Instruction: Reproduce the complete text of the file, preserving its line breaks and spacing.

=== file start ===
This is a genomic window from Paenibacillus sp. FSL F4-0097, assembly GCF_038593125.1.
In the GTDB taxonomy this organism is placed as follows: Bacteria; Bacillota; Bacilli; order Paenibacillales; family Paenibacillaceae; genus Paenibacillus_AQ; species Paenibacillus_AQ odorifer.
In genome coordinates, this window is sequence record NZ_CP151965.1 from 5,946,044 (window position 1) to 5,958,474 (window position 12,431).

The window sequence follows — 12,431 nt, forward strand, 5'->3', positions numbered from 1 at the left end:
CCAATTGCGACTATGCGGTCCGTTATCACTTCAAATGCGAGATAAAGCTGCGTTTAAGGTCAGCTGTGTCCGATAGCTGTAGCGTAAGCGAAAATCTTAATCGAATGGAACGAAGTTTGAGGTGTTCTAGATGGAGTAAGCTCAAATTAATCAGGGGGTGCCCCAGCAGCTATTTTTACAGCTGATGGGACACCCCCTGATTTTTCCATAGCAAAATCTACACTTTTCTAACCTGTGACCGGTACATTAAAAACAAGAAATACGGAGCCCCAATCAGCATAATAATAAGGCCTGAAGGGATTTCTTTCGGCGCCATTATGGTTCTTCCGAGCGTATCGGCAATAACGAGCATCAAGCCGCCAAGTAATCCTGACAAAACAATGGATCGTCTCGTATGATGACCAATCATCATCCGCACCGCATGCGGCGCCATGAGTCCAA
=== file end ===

This is a genomic window from Paenibacillus sp. FSL F4-0097, assembly GCF_038593125.1.
In the GTDB taxonomy this organism is placed as follows: Bacteria; Bacillota; Bacilli; order Paenibacillales; family Paenibacillaceae; genus Paenibacillus_AQ; species Paenibacillus_AQ odorifer.
In genome coordinates, this window is sequence record NZ_CP151965.1 from 5,946,044 (window position 1) to 5,958,474 (window position 12,431).

The window sequence follows — 12,431 nt, forward strand, 5'->3', positions numbered from 1 at the left end:
CCAATTGCGACTATGCGGTCCGTTATCACTTCAAATGCGAGATAAAGCTGCGTTTAAGGTCAGCTGTGTCCGATAGCTGTAGCGTAAGCGAAAATCTTAATCGAATGGAACGAAGTTTGAGGTGTTCTAGATGGAGTAAGCTCAAATTAATCAGGGGGTGCCCCAGCAGCTATTTTTACAGCTGATGGGACACCCCCTGATTTTTCCATAGCAAAATCTACACTTTTCTAACCTGTGACCGGTACATTAAAAACAAGAAATACGGAGCCCCAATCAGCATAATAATAAGGCCTGAAGGGATTTCTTTCGGCGCCATTATGGTTCTTCCGAGCGTATCGGCAATAACGAGCATCAAGCCGCCAAGTAATCCTGACAAAACAATGGATCGTCTCGTATGATGACCAATCATCATCCGCACCGCATGCGGCGCCATGAGTCCAA